How To Format New Offices For The Future Of Work
Returning to the pre-pandemic office is out of the question for many, and the need for hybrid working has grown tenfold over the past year-and-a-half.
Workers are rejecting the open office concept, meaning businesses need to adapt to new, long-term needs of the workplace.
According to Alejandra Albarran, vice president of workplace design at ROOM, there are six categories that should be considered when addressing employee needs: collaboration, community, meet, solo work, team, and wellbeing.
Collaborative spaces should take up 10% of the workspace and be in the form of nooks, creative corners, or open spaces for workers to connect.
High-energy community spaces should take up around 25% of total office square footage. This environment is made for informal meetups, such as lobbies, and has a laid back atmosphere.
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Meeting rooms, such as conference and huddle rooms, would span 20% and feature tools needed for presentations and video conferences.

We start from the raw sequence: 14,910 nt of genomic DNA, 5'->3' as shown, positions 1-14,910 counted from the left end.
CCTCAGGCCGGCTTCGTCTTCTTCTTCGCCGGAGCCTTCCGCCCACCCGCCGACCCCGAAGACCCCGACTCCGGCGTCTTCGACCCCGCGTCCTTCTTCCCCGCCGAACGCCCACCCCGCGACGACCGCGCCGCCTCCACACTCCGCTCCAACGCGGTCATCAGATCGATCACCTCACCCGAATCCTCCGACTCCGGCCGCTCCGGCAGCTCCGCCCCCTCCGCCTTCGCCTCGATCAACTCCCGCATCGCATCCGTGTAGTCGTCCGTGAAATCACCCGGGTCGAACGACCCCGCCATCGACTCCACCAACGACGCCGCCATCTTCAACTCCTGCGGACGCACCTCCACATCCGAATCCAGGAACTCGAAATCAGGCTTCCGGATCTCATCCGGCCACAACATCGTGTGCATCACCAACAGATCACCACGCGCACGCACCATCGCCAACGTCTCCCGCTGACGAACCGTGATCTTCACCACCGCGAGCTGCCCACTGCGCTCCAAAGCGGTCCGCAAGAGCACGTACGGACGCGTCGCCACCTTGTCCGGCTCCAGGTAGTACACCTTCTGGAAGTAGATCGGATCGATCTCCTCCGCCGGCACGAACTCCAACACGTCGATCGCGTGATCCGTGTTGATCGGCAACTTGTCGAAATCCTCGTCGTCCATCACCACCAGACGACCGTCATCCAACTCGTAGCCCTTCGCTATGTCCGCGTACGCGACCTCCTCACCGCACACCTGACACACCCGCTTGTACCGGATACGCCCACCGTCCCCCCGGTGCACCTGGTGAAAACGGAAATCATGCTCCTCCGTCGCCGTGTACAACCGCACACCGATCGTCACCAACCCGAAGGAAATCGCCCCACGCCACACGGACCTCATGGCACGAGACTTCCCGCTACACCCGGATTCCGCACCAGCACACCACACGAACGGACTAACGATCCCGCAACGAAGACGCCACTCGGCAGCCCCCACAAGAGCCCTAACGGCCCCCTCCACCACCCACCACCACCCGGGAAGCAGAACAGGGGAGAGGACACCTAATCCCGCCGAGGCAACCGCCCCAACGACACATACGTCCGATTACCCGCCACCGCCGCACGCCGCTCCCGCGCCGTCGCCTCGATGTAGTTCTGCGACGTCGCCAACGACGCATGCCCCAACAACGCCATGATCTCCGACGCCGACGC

Solo spaces should also cover around 10% of space, offering workers an area for focused work that is separate from any other distractions. Some companies use soundproof booths, dedicated offices, or even hot desks that are away from the action of the office.
Ideally, a team “home” space would also take up 25% of the office and provide workers with a comfortable environment that allows them to easily find and mingle with colleagues.
Wellbeing areas can take up around 5%, but the office as a whole should include design that prioritizes and values the health of workers, such as natural lighting and greenery. A dedicated wellbeing space could range from an outdoor patio, to a cozy cafe.
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